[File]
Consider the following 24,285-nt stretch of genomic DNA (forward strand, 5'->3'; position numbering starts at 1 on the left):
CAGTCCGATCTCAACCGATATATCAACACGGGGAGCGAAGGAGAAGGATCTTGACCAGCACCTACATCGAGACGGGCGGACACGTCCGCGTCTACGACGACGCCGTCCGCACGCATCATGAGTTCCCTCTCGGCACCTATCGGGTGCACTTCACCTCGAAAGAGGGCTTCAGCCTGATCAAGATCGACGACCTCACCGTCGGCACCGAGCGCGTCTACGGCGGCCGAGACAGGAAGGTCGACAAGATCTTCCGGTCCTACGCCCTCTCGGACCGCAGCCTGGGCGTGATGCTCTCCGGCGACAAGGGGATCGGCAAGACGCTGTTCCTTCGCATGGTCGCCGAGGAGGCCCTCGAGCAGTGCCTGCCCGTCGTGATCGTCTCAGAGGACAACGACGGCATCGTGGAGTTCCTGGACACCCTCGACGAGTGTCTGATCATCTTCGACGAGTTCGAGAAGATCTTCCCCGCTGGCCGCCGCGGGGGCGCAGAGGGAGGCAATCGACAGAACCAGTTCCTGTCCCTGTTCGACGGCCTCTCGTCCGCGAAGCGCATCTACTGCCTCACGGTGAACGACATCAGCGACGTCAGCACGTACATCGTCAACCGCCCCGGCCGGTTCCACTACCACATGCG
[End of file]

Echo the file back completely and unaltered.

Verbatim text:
Consider the following 24,285-nt stretch of genomic DNA (forward strand, 5'->3'; position numbering starts at 1 on the left):
CAGTCCGATCTCAACCGATATATCAACACGGGGAGCGAAGGAGAAGGATCTTGACCAGCACCTACATCGAGACGGGCGGACACGTCCGCGTCTACGACGACGCCGTCCGCACGCATCATGAGTTCCCTCTCGGCACCTATCGGGTGCACTTCACCTCGAAAGAGGGCTTCAGCCTGATCAAGATCGACGACCTCACCGTCGGCACCGAGCGCGTCTACGGCGGCCGAGACAGGAAGGTCGACAAGATCTTCCGGTCCTACGCCCTCTCGGACCGCAGCCTGGGCGTGATGCTCTCCGGCGACAAGGGGATCGGCAAGACGCTGTTCCTTCGCATGGTCGCCGAGGAGGCCCTCGAGCAGTGCCTGCCCGTCGTGATCGTCTCAGAGGACAACGACGGCATCGTGGAGTTCCTGGACACCCTCGACGAGTGTCTGATCATCTTCGACGAGTTCGAGAAGATCTTCCCCGCTGGCCGCCGCGGGGGCGCAGAGGGAGGCAATCGACAGAACCAGTTCCTGTCCCTGTTCGACGGCCTCTCGTCCGCGAAGCGCATCTACTGCCTCACGGTGAACGACATCAGCGACGTCAGCACGTACATCGTCAACCGCCCCGGCCGGTTCCACTACCACATGCG